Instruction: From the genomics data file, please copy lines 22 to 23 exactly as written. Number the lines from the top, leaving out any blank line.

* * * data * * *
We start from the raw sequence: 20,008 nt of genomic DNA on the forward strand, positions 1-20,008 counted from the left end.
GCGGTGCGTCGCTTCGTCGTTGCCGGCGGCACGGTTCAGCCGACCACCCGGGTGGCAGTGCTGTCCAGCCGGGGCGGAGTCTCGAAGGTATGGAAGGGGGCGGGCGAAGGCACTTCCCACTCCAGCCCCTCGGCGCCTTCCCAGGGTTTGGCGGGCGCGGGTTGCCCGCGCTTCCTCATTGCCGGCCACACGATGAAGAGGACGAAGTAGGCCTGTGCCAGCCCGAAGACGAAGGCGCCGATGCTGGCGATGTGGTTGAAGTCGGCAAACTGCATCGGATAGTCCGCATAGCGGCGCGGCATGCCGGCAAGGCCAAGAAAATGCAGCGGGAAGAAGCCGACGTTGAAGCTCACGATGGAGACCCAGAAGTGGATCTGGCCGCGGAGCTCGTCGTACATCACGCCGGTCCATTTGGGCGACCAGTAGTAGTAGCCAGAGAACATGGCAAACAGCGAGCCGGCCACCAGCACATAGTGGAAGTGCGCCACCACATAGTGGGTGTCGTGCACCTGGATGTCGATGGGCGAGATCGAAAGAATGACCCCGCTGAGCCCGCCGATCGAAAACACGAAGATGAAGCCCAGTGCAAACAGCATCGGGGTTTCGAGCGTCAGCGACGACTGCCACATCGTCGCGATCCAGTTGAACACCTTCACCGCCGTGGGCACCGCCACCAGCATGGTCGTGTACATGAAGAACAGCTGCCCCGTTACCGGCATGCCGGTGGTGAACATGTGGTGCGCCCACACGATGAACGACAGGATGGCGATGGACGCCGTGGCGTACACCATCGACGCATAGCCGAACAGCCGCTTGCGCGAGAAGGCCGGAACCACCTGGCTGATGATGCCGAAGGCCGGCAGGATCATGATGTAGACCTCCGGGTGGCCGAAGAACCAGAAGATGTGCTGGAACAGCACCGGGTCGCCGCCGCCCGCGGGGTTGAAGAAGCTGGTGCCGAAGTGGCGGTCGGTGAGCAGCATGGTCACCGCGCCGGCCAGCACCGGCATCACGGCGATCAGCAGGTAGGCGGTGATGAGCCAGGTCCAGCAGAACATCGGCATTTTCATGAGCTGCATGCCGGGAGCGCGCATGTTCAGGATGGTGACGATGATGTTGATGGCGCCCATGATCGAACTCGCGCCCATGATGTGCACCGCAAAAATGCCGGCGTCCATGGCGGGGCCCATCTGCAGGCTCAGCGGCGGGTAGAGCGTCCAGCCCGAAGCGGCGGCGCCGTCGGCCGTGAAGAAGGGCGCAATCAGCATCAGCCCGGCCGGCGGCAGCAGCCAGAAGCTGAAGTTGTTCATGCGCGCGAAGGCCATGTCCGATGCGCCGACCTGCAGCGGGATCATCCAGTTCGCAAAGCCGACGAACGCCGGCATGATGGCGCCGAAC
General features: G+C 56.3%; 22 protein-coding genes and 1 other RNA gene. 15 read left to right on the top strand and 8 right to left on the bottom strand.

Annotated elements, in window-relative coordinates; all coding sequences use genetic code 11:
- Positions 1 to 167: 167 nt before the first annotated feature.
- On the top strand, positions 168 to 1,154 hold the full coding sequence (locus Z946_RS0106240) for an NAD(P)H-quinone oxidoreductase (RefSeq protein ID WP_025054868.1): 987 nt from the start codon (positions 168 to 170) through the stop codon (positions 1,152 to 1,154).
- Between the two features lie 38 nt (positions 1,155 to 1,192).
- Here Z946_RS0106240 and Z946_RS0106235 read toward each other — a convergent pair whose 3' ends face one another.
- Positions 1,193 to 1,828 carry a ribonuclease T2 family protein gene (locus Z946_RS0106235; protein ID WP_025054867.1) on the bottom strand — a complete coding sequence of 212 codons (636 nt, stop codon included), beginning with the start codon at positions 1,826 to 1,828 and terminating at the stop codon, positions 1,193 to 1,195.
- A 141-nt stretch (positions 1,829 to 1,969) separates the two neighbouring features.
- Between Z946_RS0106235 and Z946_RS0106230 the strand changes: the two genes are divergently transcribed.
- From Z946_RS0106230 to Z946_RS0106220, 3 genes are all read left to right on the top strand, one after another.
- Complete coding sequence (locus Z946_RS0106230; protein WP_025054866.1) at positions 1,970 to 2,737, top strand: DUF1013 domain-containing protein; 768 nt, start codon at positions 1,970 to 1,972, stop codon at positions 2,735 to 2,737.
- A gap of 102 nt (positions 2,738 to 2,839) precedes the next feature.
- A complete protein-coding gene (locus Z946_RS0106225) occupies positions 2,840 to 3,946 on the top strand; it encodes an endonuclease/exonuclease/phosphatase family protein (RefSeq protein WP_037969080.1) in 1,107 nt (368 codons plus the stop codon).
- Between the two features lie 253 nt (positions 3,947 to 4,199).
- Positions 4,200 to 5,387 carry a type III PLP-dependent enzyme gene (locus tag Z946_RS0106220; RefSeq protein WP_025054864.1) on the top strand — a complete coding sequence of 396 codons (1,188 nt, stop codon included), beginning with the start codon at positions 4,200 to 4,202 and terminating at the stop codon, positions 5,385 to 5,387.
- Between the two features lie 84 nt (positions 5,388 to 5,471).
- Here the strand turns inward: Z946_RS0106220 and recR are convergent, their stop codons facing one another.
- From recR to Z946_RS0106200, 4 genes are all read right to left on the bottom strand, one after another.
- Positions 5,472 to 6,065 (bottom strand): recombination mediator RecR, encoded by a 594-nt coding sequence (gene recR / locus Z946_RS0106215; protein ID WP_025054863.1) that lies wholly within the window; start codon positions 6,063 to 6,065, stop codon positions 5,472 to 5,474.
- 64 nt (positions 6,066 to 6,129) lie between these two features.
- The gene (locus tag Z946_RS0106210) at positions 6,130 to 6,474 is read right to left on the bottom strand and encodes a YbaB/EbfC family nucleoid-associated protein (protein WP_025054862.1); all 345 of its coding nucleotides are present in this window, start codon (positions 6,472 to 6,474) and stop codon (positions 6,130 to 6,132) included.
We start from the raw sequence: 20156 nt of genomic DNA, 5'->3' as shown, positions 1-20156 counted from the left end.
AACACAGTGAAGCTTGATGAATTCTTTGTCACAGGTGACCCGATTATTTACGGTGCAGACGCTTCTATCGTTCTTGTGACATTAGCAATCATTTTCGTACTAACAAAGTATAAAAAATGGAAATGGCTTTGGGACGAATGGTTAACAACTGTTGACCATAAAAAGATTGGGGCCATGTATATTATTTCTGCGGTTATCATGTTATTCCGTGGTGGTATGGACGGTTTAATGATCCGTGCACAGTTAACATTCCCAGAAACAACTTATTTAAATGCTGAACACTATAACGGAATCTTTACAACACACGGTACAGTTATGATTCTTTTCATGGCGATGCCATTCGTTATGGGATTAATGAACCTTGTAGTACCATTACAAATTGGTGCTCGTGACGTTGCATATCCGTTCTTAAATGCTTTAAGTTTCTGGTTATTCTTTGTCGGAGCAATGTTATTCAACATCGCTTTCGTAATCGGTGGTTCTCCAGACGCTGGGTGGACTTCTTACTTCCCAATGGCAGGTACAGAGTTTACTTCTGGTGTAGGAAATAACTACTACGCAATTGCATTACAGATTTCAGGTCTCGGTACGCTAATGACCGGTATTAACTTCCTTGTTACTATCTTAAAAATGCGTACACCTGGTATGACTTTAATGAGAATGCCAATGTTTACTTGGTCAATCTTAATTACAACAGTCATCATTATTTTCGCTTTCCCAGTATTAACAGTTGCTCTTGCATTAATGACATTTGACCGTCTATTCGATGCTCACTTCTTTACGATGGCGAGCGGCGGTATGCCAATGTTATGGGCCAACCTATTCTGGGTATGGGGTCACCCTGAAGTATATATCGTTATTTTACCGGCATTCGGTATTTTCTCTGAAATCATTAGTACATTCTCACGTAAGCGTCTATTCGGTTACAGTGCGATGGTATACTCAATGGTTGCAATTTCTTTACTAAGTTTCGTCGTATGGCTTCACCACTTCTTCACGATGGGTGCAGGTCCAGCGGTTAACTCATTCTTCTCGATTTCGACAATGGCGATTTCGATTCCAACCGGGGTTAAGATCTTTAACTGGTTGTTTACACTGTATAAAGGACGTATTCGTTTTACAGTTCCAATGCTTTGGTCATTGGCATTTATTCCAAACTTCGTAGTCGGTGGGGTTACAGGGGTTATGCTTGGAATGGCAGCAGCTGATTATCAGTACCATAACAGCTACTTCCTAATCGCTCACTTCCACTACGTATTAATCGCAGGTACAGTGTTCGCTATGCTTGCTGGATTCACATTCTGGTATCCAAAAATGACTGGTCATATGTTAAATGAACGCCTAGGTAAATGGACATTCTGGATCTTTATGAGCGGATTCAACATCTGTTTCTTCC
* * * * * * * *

- 64 nt (positions 6,066 to 6,129) lie between these two features.
- The gene (locus tag Z946_RS0106210) at positions 6,130 to 6,474 is read right to left on the bottom strand and encodes a YbaB/EbfC family nucleoid-associated protein (protein WP_025054862.1); all 345 of its coding nucleotides are present in this window, start codon (positions 6,472 to 6,474) and stop codon (positions 6,130 to 6,132) included.